Theriault’s voice falters as he remembers how he felt after first hearing that there had been a explosion at the mine.

“It was just like a brick hitting me in the chest. It was hard to take.”

So many lives changed

Sara MacKay remembers the phone call in 1992, her mother dropping the phone.

“That was the last moment my life was normal,” said MacKay.

Sara MacKay sits on her father’s lap. Mike MacKay was 38 when he died in the Westray explosion.

Sara’s father Mike MacKay was 38 he died in the Westray explosion.The sudden loss of a parent is devastating, and the explosion affected Sara deeply. “I didn’t have the same closure with my father’s death that I think I would’ve had if I had a gravestone to go to, or a coffin to see, or even a body to see.”

Sara credits the tight knit community of Pictou County for helping her stay grounded. “Our community that we live in held us in their hands like a cocoon,” she said.

“People got together and just held us for a moment in safety and security and warmth and love. And my family will never forget that. I will never forget that…. We felt love and we still feel love. That’s why I’ll always be here.”

Judge calls disaster “predictable and obvious”

In 1997, Nova Scotia Supreme Court Justice Peter Richard issued a report that concluded the disaster was the result of “incompetence, mismanagement, bureaucratic bungling, deceit, ruthlessness, coverups, apathy, expediency and cynical indifference.”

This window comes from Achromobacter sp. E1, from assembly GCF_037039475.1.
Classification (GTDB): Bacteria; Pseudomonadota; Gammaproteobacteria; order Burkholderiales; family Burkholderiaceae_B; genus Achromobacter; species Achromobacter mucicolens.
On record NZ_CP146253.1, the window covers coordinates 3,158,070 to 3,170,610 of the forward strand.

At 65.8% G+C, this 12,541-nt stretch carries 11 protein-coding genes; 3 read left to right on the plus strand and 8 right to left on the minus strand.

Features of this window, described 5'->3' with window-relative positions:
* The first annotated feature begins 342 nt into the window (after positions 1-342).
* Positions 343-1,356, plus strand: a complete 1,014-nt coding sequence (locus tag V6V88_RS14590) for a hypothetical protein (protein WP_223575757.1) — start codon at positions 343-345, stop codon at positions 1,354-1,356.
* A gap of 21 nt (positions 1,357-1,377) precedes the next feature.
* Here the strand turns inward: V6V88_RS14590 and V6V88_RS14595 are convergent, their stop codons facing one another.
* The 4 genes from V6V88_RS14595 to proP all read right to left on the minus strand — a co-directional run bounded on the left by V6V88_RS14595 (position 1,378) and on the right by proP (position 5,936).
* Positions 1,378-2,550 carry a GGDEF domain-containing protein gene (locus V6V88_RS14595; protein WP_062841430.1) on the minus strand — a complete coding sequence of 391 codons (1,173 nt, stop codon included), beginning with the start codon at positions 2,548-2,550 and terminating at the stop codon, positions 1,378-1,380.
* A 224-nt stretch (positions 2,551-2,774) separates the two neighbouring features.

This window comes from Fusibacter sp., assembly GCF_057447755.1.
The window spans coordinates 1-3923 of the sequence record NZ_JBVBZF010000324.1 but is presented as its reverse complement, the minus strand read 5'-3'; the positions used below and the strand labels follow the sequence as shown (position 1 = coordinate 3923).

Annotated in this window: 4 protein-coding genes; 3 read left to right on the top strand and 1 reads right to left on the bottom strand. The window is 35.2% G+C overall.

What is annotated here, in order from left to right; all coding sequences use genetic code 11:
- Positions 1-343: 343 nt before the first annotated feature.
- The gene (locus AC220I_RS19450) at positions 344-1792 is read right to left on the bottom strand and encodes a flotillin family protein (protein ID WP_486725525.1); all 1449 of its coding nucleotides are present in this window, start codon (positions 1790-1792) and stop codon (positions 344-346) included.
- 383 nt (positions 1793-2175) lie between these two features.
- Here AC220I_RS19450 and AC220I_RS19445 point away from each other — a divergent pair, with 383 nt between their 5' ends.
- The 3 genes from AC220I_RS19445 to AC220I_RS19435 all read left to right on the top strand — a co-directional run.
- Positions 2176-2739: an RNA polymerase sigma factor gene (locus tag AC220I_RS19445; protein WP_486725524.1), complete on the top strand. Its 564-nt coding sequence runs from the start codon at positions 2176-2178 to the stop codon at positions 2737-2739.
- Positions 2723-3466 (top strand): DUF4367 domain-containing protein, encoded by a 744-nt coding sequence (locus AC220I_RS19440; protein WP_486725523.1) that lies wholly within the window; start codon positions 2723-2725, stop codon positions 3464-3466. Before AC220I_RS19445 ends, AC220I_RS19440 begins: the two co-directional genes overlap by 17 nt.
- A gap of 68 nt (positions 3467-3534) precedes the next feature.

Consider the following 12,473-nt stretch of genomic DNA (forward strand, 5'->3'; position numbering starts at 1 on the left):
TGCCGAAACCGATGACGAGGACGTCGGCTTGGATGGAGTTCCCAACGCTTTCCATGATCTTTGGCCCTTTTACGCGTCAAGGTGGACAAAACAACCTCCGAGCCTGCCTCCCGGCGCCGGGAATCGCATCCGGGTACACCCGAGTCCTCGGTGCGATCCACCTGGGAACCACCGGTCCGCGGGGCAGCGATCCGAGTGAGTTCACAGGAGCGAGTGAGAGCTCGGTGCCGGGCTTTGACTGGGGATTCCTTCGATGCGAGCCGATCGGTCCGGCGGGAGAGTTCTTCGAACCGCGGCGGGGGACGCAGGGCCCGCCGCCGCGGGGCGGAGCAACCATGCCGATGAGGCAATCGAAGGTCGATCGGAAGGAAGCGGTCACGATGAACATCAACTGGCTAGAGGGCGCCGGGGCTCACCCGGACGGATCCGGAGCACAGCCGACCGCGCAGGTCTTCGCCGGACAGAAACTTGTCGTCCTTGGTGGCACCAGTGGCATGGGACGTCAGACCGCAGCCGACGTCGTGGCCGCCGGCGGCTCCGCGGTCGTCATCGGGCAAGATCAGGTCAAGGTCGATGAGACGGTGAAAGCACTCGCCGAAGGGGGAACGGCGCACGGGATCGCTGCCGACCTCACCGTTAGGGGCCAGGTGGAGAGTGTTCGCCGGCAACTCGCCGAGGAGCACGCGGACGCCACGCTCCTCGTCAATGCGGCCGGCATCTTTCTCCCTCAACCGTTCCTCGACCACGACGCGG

Richard concluded Westray management and its owner, Clifford Frame, were ultimately responsible for conditions at the mine, and he also blamed bureaucrats who tolerated poor safety practices.

Stephen Hunt, western Canadian director for the United Steelworkers, said the union has been fighting to make companies more accountable for their actions when workers are killed, injured and fall ill at the workplace.

“In this case, the predictable path to disaster, as Justice Richard called it, was so predictable and so obvious,” said Hunt, who testified at the inquiry.

Legacy: Westray Law

Families and the labour movement gathered after the disaster and decided to honour the lives lost and fight for changes to the criminal code of Canada.